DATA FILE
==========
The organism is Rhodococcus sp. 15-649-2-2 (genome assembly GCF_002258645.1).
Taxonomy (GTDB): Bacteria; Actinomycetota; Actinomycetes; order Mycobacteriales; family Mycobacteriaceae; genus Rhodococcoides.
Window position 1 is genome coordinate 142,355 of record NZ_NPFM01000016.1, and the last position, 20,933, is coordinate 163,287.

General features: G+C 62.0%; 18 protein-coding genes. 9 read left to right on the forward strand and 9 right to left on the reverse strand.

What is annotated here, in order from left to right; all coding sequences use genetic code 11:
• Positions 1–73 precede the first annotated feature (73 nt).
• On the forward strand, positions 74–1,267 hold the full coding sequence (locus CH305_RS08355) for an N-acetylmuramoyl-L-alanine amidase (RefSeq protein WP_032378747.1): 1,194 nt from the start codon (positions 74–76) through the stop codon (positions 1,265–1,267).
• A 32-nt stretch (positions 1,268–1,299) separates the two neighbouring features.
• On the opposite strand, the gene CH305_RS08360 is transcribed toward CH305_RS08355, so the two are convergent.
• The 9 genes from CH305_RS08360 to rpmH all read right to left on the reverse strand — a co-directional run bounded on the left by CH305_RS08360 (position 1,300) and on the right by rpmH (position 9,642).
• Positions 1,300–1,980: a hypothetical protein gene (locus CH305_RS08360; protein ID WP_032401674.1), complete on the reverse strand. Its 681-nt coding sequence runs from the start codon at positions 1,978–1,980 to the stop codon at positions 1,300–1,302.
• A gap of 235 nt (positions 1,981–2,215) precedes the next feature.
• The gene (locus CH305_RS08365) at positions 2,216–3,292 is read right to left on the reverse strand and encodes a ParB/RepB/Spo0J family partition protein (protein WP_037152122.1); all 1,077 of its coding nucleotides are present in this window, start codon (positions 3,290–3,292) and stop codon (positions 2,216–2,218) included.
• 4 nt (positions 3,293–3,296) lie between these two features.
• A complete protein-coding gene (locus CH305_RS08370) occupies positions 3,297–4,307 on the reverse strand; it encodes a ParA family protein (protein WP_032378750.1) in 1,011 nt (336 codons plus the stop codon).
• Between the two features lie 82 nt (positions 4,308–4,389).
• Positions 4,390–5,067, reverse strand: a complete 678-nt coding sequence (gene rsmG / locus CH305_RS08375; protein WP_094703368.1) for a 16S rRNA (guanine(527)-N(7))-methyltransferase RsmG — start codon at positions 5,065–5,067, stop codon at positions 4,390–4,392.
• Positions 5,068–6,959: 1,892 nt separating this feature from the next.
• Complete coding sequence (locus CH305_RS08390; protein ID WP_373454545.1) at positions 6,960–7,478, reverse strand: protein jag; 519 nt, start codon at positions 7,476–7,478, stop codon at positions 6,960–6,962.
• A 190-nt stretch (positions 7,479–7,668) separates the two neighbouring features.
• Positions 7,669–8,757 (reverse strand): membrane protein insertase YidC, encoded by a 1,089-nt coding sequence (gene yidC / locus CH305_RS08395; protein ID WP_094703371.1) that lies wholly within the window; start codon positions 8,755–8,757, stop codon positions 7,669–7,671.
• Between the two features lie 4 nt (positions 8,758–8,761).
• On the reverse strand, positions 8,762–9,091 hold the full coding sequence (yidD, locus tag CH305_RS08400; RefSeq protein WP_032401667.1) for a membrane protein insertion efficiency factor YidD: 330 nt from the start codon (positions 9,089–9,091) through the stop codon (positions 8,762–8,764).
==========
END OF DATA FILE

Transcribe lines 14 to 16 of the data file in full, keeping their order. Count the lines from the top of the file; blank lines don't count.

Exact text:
• 4 nt (positions 3,293–3,296) lie between these two features.
• A complete protein-coding gene (locus CH305_RS08370) occupies positions 3,297–4,307 on the reverse strand; it encodes a ParA family protein (protein WP_032378750.1) in 1,011 nt (336 codons plus the stop codon).
• Between the two features lie 82 nt (positions 4,308–4,389).